When Justin Buchanan and Jake MacDowell started plotting to distill a spirit that reflected Charleston’s drinking past, the college roommates assumed they were destined to get into the whiskey business. But they quickly learned that rum reigned in Colonial days, leading to the creation of Red Harbor Rum, first released last month.
“We just fell in love with the story,” says Buchanan, whose grandparents lived in Charleston. MacDowell grew up in Mount Pleasant.
Red Harbor is the latest addition to a lineup of local rum makers that includes High Wire Distilling Co., Striped Pig Distillery and Firefly Distillery. Pusser’s Rum, which keeps its still in Guyana and Trinidad, is also headquartered here.
Despite going the once-again popular rum route, the Red Harbor pair ended up with a product that shares flavor notes with bourbon. That’s because the vast majority of modern rums are aged in used bourbon barrels, which have already surrendered much of their oaky character. Red Harbor, by contrast, uses new American oak barrels on the theory that rum coming from the West Indies in the 1700s was almost certainly not exposed to barrels with bourbon pasts: Prior to the 19th century, whiskey was considered an unsophisticated drink.
“For taste, you’re definitely going to get rum sweetness on the front, but in the middle, it transitions to an oaky char,” Buchanan says.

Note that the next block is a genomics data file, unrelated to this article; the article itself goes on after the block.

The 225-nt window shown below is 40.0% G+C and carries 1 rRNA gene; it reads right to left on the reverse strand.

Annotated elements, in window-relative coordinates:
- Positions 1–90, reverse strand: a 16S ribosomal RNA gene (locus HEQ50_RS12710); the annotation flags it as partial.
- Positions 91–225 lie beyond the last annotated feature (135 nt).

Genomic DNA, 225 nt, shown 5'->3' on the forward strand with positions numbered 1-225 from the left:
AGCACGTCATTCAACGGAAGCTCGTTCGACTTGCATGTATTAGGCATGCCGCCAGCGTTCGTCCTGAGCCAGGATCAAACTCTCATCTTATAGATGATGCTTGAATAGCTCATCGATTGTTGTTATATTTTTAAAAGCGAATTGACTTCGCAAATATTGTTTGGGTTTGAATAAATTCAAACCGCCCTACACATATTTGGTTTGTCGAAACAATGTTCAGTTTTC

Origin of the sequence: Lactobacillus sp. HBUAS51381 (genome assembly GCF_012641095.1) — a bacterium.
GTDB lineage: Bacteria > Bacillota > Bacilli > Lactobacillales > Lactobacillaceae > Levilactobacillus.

The char isn’t a figment of drinkers’ imaginations. Buchanan and McDowell, who graduated from Wofford College in 2013, found documentation of rum barrel charring dating back to 1800, so they applied the technique to their barrels.
Whether new or old, oak barrels are currently in short supply. A falloff in logging resulting from the housing downturn, and surge of craft distilling have conspired to clear the market of barrels. According to a recent report by the Wall Street Journal, bourbon production jumped 50 percent between 2010 and 2013, while lumber production was halved between 2005 and 2009. The newspaper quoted a Missouri-based cooper now being offered $250 for barrels he lists at $150.
“If you’re willing to pay a premium, you can still get them,” said Buchanan, who bought barrels from small distillers committed to purchase quotas.
In addition to tracking down barrels, the young entrepreneurs had to figure out how to make rum. “We weren’t moonshiners or anything,” Buchanan says. They enrolled in a hands-on course offered by the American Distilling Institute, then started distilling in an industrial space near Joint Base Charleston.
“We thought about going downtown, but you can’t pay those rents on a summer job,” Buchanan says.
Red Harbor Rum is looking to expand its distribution statewide later this summer.